Focusing on the Unseen (by guest Dale Biser)
I met Dale Biser on a Global Missions Project trip to Germany. He was the bass player in our 50+-member Celebration Orchestra. His jolly disposition and charismatic personality charmed everyone who met him. Nobody would have guessed it was his first GMP trip; he seemed so at ease. Nobody would have thought he was feeling inadequate for the task. But that was far from the truth, as he confessed later on the trip. He almost took an early flight home at one point until the Lord dealt with his heart. I asked him about his impressions of the Germany GMP experience. This is what he had to say:
I was nervous about the trip. I had never played in an orchestra before and wasn’t sure I could keep up with everyone. My mom twisted my arm to ask me to join her. She had been on numerous GMP trips playing her oboe. I was so nervous I had difficulty sleeping before the trip. One could argue these were unwarranted feelings, but I couldn’t deny the reality of what was happening.
I had a steep learning curve as I acclimated to the situation, but the grace of our conductor, Richard Kingsmore, and the help of fellow orchestra members guided me along the way. I had difficulty accepting compliments, thinking they were only being given because I was so bad. But I realized folks were genuinely trying to make me feel better and to boost my confidence. The entire team was behind me, behind everyone. We supported one another, especially the newbies like me. There were a lot of us. We came from different states, different churches, and different walks of life to form this fantastic orchestra to present the gospel through music.
Each team member did what they could to encourage me, which made a huge difference. I appreciated the trombone player who interpreted what sounded like gibberish to me from the conductor. He told me the conductor simply meant to play softer as the measure continued. Oh, okay. No problem.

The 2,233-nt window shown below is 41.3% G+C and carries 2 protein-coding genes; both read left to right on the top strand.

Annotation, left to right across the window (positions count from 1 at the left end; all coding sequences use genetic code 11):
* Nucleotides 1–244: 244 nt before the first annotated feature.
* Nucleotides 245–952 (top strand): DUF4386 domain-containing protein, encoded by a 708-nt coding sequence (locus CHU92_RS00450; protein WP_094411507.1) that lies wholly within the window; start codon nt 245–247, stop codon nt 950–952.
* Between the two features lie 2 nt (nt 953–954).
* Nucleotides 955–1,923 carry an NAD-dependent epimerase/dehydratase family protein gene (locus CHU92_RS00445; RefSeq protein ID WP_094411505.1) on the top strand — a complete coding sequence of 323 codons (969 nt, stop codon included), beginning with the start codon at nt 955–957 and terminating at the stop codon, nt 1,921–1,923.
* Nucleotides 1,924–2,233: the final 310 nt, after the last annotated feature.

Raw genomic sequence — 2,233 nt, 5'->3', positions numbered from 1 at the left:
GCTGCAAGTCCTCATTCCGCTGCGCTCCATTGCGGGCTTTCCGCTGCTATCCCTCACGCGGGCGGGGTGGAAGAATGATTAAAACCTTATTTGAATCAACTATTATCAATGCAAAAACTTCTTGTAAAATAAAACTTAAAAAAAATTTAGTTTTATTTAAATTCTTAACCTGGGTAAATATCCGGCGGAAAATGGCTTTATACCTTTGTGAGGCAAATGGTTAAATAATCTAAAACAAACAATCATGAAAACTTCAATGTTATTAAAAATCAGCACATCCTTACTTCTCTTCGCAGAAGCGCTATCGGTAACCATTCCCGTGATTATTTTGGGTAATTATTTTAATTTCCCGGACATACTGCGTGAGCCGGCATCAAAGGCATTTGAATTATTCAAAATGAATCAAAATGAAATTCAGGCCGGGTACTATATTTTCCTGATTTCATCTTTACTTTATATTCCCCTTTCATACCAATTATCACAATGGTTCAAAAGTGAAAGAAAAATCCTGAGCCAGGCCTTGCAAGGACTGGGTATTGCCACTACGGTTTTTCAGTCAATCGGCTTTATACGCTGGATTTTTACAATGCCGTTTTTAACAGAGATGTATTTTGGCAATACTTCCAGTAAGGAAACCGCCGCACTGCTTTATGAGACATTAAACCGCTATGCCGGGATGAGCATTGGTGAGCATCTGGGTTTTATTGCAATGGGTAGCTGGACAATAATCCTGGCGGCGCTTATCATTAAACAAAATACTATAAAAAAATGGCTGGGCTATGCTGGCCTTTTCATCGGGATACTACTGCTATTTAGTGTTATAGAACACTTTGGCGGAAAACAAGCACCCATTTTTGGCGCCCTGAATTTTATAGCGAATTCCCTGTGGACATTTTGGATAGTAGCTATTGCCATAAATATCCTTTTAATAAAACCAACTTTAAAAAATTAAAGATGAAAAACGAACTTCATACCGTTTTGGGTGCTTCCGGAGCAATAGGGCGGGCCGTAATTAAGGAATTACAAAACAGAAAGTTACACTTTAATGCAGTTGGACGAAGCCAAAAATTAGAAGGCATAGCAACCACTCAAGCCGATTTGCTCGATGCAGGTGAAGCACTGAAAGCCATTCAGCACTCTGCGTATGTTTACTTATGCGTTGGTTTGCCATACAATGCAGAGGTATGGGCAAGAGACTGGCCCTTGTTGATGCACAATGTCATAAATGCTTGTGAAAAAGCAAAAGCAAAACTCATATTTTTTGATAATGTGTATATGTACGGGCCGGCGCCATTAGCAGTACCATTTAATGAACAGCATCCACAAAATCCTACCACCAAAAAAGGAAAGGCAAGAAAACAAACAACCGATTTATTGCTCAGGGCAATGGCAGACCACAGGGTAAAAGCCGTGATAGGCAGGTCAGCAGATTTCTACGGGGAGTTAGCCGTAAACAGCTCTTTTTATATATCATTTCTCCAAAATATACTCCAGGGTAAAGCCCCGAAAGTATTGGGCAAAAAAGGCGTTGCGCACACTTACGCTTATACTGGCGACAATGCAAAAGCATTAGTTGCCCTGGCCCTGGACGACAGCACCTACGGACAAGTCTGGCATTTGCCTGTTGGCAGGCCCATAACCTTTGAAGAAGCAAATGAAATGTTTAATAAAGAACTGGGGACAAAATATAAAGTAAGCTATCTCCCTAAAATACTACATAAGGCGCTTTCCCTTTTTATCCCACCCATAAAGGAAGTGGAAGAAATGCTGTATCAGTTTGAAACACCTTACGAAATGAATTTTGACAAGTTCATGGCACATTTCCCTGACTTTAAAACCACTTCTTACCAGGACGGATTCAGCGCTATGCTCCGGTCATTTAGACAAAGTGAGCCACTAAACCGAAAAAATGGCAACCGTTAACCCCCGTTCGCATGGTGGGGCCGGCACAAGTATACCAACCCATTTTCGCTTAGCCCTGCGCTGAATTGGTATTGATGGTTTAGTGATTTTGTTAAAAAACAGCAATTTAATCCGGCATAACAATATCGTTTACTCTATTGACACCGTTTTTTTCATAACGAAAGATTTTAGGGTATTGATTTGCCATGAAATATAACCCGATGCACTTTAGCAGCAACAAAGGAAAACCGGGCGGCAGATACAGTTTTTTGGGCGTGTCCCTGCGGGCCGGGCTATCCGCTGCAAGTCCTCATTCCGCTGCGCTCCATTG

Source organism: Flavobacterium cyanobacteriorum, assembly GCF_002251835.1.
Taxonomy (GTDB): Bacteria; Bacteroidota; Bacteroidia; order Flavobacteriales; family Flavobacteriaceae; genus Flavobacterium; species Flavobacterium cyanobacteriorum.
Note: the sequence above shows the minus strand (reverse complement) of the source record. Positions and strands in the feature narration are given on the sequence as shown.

While in Germany, God shook me to remind me that when I focus on Him and offer the best of what I have, He will use my obedience and make something great out of it. But it was up to me to focus on God and trust that He knows how to best “orchestrate” (I couldn’t help myself) the skills and talents He gave me.
I have been on mission trips to Haiti, the Dominican Republic, and the eastern regions of the US, but this one was unique. I even served as a full-time missionary from 2014-2016 for Youth with a Mission or Y-WAM. Our trips were rugged in comparison to Germany. I struggled with the validity of what we were doing. The idea that I’m not uncomfortable enough to be doing something good for God kept going through my head. I came to grips that this couldn’t be further from the truth. God wants all of us to know Him and grow closer to Him. Ultimately, that’s what I felt He used me for on this trip – to help others draw closer to God.
I was judging my surroundings and comfort as a level of importance to God’s work. There were times I felt inadequate, unprepared, and unfocused. However, when I focused on God and did what He asked me to do, those thoughts became a non-issue.
I developed an “open hand” mindset, meaning I needed to receive, to make myself a vessel to just be. It put the focus back on God. I was in Germany. I was where God wanted me to be. Leaving my hand open and allowing God to put in it and take out what He wanted was what I needed to do. Simple enough. Once the focus was back on God, I was fine.
This was especially important as I had intended to do some job interviews while on the trip. Being between jobs, I thought I would have time to schedule things and get my career going in a different direction. I determined this would not happen since our schedule seemed more fluid-like and evolving. Daily agendas were more spontaneous than what I anticipated. I finally had to put that aside and tell the company I was interviewing with that I was focusing on my mission in Germany. Interviews would have to be postponed until my return. After doing that, the stress disappeared and was replaced with abundant joy. I felt alive! Changing my focus changed my attitude. God was my priority. The mission was my purpose.
Focusing on the right thing is my biggest takeaway from the entire trip. The relationships I made and the work I did were noteworthy and memorable blessings. Removing myself and focusing on God and His plan made all the difference.
So we do not focus on what is seen, but on what is unseen. For what is seen is temporary, but what is unseen is eternal. (II Corinthians 4:18).
Dale Biser has a heart for missions and music. When he’s not working in the leather chemical industry, he is playing his bass guitar at his church in Dover, New Hampshire. In addition to serving the Lord through music, he has worked tirelessly with youth, having been a camp counselor, a church youth leader, and a missionary for Youth with a Mission. Work, church, worship, and youth sum up Dale’s life and interests.